Bertoli, P., Grembi, V. (2017).
The political economy of diagnosis-related groups. Social Science & Medicine, 190, October 2017, pp. 38-47.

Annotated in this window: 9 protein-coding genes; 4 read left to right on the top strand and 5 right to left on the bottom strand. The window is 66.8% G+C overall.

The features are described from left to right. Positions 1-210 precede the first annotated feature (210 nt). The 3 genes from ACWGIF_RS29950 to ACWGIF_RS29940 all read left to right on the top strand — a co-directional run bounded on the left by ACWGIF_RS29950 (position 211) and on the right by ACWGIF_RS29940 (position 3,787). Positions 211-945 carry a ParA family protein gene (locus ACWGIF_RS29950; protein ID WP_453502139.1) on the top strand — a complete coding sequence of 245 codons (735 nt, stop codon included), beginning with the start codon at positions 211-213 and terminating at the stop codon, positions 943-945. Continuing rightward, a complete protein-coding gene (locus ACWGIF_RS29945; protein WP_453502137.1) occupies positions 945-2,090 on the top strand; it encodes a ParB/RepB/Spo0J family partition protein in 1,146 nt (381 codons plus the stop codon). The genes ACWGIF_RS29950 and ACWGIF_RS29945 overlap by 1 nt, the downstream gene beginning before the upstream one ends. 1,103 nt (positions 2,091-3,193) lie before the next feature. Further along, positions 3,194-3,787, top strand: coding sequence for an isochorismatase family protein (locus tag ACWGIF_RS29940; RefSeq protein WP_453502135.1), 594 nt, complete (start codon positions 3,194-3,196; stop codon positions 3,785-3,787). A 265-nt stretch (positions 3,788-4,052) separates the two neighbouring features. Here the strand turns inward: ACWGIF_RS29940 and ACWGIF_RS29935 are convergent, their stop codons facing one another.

A well-established political economic literature has shown as multi-level governance affects the inefficiency of public expenditures. Yet, this expectation has not been empirically tested on health expenditures. We provide a political economy interpretation of the variation in the prices of 6 obstetric DRGs using Italy as a case study. Italy offers a unique institutional setting since its 21 regional governments can decide whether to adopt the national DRG system or to adjust/waive it. We investigate whether the composition and characteristics of regional governments do matter for the average DRG level and, if so, why. To address both questions, we first use a panel fixed effects model exploiting the results of 66 elections between 2000 and 2013 (i.e., 294 obs) to estimate the link between DRGs and the composition and characteristics of regional governments. Second, we investigate these results exploiting the implementation of a budget constraint policy through a difference-in-differences framework. The incidence of physicians in the regional government explains the variation of DRGs with low technological intensity, such as normal newborn, but not of those with high technological intensity, as severely premature newborn. We also observe a decrease in the average levels of DRGs after the budget constraint implementation, but the magnitude of this decrease depends primarily on the presence of physicians among politicians and the political alignment between the regional and the national government. To understand which kind of role the relevance of the political components plays (i.e., waste vs. better defined DRGs), we check whether any of the considered political economy variables have a positive impact on the quality of regional obstetric systems finding no effect. These results are a first evidence that a system of standardized prices, such as the DRGs, is not immune to political pressures.